07 January 2010

Innovation Ninjas ~ Kirsner's Cultural Crew...

Innovation Economist Scott Kirsner rallied a cool crew of folks last night at the Microsoft NERD überspace for a vibrant discussion about what it'll take to really dial up our Innovation Economy here in New England. Our working assertion is that we are under-performing given our premier intellectual, cultural, and economic assets. I personally suspect there are deep and difficult socio-cultural anchors here which limit our ability to improve things much, but nevertheless we have to try. I leave it to Scott and the others to give their take on this, but my personal top-priorities here are:
  • Cluster Crafting -- Helping build especially new or under-appreciated technology-business clusters. Our MIT Media Lab classes on Development, Neurotech, Imaging, and newest offerings in Media and Urban Ventures emphasize emergent sectors. This goal has centrally informed my efforts with Pearl Freier to build up the Innovation Series at MIT, with Flagship VC colleagues on their Explorations, with Polaris VC Bob Metcalfe on our many InnovationSalons -- see here SocioSalon and NanoSalon -- since the mid-1990s, and many themed gatherings with Swiss Consul Pascal Marmier, colabs with TechLink and MIT Museum colleagues on InnovationNights, and more. And why I support the MassChallenge. But we need to dial this up, big time, and dramatically further develop our Mobiles, Design, Education, Consulting, Maritime, Marketing, Sociotech, Gaming, Social Health, Financial Service Innovation, Robotics, and many other open-opportunity sectors!
  • Sharing Our Story -- Helping tell of our historic, contemporary, and emergent success in getting things done. This is why I wrote about MIT as The Innovation Institute and why I make the time to host my MIT Innovation Tours. And this is why I've hosted MaximizingProgress.tv for this past decade and write this blog. And why I ran the MIT Founders Project in the 1990s to quantify the economic impact of all MIT-related entrepreneurs. I'm a big fan of the Boston History & Innovation Collaborative, but there's plenty of room for improving how our Commonwealth spreads the word!
  • Catalyzing Ventures -- Helping encourage young inventors and entrepreneurs to just do it. That's why I ran the MIT $100K Entrepreneurship Competition for two years and continue to serve on the Board -- btw, props to those MIT alum companies that started under my watch, including net.Genesis, C-Bridge, Nanowave, Applied Impulse Systems, Harmonix, SiliconSpice, Neurometrix, Sensable Technologies, Firefly, and more. Mostly though this is a very personal, hands-on, time-intense mentoring and advising and friendly-support effort. Even though I'm not part of formal venture mentoring services, I try to be helpful.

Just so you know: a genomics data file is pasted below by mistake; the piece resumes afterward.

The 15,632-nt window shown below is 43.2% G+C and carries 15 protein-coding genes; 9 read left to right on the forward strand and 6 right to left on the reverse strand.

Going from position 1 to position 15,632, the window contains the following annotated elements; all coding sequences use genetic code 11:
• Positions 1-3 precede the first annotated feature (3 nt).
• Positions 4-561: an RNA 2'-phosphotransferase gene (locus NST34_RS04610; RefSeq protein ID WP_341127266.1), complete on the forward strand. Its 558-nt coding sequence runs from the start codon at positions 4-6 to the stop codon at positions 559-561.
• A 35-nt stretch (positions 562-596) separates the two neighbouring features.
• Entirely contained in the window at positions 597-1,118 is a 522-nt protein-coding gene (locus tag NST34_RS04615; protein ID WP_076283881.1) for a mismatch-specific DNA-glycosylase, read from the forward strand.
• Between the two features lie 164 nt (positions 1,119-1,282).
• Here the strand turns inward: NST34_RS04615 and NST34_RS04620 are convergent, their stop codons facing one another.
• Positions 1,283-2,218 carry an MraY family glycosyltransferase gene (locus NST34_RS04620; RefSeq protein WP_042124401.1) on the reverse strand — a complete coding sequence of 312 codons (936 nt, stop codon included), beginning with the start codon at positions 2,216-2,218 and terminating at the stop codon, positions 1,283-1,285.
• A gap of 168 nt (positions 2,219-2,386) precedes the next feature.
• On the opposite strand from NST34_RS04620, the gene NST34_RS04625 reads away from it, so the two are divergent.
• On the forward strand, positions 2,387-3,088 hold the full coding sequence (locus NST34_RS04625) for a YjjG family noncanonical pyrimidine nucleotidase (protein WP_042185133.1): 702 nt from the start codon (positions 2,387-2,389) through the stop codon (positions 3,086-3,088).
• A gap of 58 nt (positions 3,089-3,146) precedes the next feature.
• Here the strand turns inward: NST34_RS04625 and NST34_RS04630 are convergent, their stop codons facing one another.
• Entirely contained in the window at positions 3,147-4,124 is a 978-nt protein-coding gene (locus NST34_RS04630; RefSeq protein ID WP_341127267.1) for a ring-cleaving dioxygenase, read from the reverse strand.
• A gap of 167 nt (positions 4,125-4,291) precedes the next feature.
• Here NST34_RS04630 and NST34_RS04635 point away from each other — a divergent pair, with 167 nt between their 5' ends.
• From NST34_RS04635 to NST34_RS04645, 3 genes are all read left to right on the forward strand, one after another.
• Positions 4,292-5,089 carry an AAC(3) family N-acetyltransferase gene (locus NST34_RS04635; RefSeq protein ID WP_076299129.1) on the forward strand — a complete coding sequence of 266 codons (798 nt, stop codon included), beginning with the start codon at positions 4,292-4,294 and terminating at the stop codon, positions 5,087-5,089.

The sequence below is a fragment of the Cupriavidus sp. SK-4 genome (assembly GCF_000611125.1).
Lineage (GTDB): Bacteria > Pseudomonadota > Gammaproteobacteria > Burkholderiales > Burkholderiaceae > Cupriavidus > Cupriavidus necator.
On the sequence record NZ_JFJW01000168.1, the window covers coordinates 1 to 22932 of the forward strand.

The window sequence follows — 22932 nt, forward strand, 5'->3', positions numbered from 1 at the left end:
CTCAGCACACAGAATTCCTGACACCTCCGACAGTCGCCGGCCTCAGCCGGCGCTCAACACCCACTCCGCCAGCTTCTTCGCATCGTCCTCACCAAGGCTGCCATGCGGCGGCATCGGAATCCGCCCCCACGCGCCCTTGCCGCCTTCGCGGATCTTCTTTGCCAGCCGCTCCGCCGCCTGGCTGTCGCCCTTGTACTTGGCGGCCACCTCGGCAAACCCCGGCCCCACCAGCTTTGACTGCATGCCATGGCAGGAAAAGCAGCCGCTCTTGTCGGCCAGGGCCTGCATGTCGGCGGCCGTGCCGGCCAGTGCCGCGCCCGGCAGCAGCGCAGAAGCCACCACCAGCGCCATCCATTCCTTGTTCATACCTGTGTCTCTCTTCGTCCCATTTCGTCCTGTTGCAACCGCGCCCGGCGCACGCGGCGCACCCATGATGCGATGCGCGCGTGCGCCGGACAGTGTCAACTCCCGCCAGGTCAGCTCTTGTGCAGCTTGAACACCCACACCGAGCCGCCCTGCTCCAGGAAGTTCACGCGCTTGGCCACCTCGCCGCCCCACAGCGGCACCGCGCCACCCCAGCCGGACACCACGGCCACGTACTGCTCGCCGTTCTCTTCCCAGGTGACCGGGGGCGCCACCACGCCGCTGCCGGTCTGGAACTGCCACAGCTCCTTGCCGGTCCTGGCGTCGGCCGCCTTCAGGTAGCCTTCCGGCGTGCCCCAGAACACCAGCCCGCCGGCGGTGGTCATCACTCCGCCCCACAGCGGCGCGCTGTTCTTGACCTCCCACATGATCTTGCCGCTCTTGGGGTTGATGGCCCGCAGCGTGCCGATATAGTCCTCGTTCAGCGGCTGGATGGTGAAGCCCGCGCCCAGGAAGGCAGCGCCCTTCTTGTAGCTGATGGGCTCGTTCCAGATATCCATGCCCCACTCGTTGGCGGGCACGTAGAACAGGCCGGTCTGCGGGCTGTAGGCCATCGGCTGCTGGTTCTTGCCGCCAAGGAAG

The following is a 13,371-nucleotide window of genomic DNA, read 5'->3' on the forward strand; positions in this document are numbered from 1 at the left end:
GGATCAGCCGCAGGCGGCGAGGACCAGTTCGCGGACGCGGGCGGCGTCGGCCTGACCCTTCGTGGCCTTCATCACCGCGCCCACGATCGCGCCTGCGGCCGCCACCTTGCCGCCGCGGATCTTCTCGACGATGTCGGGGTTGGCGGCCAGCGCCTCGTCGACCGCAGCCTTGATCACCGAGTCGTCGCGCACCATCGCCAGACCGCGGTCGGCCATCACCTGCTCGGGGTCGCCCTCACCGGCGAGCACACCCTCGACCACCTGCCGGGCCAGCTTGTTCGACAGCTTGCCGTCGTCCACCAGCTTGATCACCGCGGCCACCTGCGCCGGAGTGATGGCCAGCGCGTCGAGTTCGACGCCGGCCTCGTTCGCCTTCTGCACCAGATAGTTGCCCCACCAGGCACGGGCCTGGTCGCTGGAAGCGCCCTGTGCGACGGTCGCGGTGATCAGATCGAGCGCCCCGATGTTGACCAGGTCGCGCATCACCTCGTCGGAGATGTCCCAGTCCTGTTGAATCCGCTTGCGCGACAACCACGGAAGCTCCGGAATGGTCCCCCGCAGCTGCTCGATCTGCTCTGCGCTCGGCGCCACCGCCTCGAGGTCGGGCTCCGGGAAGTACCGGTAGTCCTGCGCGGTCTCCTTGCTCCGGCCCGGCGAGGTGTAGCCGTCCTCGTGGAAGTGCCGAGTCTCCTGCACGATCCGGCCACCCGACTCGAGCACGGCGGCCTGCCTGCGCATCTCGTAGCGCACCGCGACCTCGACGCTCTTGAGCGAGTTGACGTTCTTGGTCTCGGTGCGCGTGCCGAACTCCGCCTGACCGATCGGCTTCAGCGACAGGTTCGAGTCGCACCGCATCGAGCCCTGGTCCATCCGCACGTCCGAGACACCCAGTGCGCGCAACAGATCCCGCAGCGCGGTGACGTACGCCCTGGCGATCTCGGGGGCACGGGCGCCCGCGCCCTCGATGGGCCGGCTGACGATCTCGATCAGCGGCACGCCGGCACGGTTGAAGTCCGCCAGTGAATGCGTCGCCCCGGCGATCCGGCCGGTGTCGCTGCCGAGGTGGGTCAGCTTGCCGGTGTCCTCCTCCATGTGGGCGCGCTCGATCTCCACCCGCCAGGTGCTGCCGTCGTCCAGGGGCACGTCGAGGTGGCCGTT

• Institution-Building -- Helping build the creative attractors and venture support ecology. When I started at MIT as an undergrad, I came here from Silicon Valley where all my high school classmates were the sons and daughters of engineers, scientists, executives, and entrepreneurs. So I was interested in entrepreneurship from the start of my time in New England -- and I stay here despite the weather and other serious demerits! But there was no Entrepreneurs Club or Entrepreneurship Center or MIT $100K any of the stuff MIT has now -- except the MIT Enterprise Forum, which indeed welcomed me as a student member. Since first landing here, I've gotten involved in either running or founding or advising clubs, classes, and programs throughout MIT -- including the Entrepreneurs Club, African Business Club, Global Startup Workshop, TechLink, Innovation Club, Energy Club, Sustainability@MIT, I-Teams, Responsive Cities, International Development Network, the original Development Ventures initiative, and several more.
  • Orchestrating Serendipity -- Helping link those who ought to know of each other. Mostly this means an infinity of introductions. And this is why for years I've run schmooze gatherings including the themed events mentioned above and more informal Delight-by-Design nights, Venturefests, $100K Teambuilding Dinners, Tech Dinner Talks, and the MuddyMondays immortalized in Teresa Esser's Venture Cafe book!
Hmm, seems like a lot of chest-thumping here. But I hold myself to task much like I berated Kirsner's crew last night -- we're too parochial (e.g. me @ MIT), too fragmented (everyone last night had their own "innovation support activity" instead of banding together), and we lack BHAGs (actually that's Bill Warner's rant, but he's right!-) To para-quote Bill:
We need a thousand angels investing in and supporting hundreds of entrepreneurial ventures in exciting, emergent sectors which aspire to become the next billion-dollar firms!

No comments: